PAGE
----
Susan Cooper booksI was so enraptured by the descriptions of the different places that occured in the books that I sugested to my daughter that she and the rest of her family might like to come to Tywyn with me for a week’s holiday.

The fourth and fifth books are set in the surrounding area and I had found a lovely house backing onto the promenade that could be booked for holidays.Tywyn promenadeWe went there in the Spring Bank Holiday 2009 half-term when my granddaughter was almost six.

I went back on my own the following year in September.

One of the places mention in the book is Bird Rock (in Welsh Craig yr Aderyn). The birds in question being cormorants. It is the only inland nesting site for cormorants in Europe.Bird rockand here is a view from the top.View from Bird rockAs you can see it was not a very good day for photographs. Also I was using my son’s Sony bridge camera in the days when he was trying to persuade me to move from film to digital.

The following year I walked all the way there from Tywyn. The coutryside was so beautiful.Countryside near TywynAnother place that occurs in the book is Carn March Arthur.This is an impression in a rock supposedly the imprint of the hoof of King Arthur’s horse.Carn march Arthur sign with LouisaHere is the stone in question.Carn march ArthurNearby there is an echo that also appears in the book. I found this when I returned the following year but it is not especially photogenic.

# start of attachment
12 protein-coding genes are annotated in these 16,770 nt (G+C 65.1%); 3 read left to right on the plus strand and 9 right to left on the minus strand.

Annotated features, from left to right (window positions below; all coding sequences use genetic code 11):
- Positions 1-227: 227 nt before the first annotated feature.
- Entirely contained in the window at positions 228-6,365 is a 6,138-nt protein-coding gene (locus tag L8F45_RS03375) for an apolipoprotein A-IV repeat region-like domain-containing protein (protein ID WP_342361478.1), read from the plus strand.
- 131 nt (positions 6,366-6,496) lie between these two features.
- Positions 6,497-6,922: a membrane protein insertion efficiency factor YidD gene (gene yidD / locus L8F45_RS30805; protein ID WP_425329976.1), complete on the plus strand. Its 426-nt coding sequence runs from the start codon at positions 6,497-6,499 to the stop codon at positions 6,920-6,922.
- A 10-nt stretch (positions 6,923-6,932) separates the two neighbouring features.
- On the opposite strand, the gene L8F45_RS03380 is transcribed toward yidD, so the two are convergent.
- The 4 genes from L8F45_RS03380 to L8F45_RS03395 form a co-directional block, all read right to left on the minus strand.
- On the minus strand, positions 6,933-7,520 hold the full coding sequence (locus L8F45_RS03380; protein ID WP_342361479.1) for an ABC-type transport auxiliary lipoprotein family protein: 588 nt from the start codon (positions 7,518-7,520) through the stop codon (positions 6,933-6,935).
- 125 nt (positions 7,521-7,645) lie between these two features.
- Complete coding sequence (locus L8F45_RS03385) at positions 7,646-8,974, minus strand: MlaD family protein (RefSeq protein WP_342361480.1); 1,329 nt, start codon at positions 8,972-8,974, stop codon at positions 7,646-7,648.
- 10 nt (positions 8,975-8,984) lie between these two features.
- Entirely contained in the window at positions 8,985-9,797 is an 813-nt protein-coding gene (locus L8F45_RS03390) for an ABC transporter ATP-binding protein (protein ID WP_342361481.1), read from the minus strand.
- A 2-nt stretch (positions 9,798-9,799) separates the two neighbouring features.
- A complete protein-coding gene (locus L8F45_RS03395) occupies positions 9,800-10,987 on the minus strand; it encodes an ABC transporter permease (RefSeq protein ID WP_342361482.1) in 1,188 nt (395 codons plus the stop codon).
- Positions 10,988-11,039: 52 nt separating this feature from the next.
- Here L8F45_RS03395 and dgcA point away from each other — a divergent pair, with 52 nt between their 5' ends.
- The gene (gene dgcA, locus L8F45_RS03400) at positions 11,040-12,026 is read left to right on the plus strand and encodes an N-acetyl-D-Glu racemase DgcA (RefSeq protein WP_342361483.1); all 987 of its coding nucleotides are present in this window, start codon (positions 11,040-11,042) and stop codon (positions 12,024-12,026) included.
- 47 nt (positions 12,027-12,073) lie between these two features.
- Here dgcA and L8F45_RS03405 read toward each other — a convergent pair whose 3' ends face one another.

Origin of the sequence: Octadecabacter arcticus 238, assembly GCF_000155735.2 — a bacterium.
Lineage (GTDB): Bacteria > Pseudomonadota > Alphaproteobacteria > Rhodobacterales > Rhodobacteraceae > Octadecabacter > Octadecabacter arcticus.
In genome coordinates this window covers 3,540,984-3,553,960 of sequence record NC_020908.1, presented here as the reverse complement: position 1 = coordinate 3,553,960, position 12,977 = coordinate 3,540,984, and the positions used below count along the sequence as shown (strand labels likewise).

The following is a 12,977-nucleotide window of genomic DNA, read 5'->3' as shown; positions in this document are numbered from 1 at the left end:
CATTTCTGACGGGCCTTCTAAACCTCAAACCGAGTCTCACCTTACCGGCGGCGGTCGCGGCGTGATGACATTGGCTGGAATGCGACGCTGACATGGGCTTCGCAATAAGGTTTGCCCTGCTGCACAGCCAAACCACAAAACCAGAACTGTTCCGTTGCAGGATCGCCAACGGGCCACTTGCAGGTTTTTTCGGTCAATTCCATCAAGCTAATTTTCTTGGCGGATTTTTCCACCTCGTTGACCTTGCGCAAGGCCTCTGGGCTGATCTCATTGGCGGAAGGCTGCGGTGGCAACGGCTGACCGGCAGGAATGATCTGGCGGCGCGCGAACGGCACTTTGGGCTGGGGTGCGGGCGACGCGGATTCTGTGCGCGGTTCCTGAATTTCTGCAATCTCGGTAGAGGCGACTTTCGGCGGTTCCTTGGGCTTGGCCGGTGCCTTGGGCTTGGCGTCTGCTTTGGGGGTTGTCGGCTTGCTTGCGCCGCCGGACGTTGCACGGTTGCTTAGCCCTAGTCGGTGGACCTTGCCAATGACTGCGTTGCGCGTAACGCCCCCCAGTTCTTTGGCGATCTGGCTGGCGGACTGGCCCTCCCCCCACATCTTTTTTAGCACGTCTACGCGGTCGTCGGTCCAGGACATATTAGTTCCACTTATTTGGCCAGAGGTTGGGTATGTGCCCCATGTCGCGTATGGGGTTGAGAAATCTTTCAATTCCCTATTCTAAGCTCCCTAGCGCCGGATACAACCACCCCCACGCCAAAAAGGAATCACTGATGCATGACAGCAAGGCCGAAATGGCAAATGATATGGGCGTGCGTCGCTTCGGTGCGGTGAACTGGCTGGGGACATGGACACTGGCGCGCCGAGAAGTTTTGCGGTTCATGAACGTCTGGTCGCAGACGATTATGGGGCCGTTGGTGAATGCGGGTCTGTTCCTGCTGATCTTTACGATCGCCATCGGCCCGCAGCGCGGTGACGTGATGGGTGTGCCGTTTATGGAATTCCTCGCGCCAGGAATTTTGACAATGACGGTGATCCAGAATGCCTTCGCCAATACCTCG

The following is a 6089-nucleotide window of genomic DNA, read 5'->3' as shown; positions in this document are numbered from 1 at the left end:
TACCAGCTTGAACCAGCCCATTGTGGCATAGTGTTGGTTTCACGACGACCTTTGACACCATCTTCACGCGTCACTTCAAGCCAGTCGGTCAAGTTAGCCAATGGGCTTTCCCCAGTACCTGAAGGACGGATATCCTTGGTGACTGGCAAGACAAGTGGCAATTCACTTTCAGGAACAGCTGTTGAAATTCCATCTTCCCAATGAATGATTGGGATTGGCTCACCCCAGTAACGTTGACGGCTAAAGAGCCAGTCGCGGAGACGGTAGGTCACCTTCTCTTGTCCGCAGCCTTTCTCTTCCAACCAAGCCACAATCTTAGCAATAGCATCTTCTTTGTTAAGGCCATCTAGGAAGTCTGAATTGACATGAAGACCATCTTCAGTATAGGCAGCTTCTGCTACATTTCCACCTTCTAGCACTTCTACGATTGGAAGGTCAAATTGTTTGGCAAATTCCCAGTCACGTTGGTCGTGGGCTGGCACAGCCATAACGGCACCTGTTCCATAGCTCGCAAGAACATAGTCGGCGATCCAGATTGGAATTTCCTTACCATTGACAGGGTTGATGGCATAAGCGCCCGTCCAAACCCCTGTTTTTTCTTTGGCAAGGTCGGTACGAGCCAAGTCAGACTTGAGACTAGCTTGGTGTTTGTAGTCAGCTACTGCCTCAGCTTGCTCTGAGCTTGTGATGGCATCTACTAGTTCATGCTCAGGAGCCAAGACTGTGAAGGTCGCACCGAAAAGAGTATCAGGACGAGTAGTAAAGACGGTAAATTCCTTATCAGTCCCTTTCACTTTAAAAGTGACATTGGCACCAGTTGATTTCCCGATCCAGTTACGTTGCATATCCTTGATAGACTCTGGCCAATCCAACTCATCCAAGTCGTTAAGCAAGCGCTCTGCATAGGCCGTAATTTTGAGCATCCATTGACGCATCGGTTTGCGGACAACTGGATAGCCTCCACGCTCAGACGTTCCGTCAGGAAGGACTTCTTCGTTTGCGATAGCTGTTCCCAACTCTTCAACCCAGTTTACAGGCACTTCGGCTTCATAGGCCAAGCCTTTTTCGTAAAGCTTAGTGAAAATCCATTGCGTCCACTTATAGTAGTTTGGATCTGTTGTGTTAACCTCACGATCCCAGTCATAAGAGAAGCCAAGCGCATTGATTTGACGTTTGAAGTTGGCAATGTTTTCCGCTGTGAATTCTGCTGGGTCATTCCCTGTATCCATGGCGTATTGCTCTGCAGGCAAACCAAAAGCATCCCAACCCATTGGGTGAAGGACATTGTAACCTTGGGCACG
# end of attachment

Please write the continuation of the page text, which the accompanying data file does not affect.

Near the echo is the Bearded Lake (Llyn Barfog in Welsh). Out of which King Arthur pulled the avanc in the legend.Bearded lakeThis a composite picture of the whole lake. (I think you can just see the join).

One of the reasons for going back in September the next year is that the lake is called bearded because of the water lilies that you can see then but not in the Spring.Bearded lake in AutumnA really beautiful spot (again mentioned in the book) is Tal-y-llyn. (The name of the lake.)Family at Tal-y-llynAs you can see we are all photographer’s.

While we were there we also decided to climb Cader Idris. In the event because of my grandaughter’s short legs slowing us down and threated thunderstorms that afternoon we only got about half-way throught the route but about two thirds of the way up.

Just before we climbed the last little bit to where we had lunch before we returned is Llyn Cau.Llyn CauAnd here is another picture again to show the whole lake. (The join is even more obvious this time I am afraid.)Llyn Cau composite pictureHere is the last steep climb with my granddaughter sitting patiently till we had finished taking photographsLouisa waitingand the view from the highest point we reached.Cader Idris lunchtime viewWe also went for a trip to the Dolgoch Falls on the Talyllyn Railway.Dolgoch stationAnd the engine.Dolgoch engineI found it impossible to do the falls justice in my photographs.Dolgoch falls They just go on and on.

There were some beautiful sunsets while we were there and though the photographs I took are not exceptional I here is a gallery of a few of them.

And a couple of the photographs I took on the beach the next year.
A bird on a rockBird on postand some seaweed.SeaweedMountains and sea close together what could be better!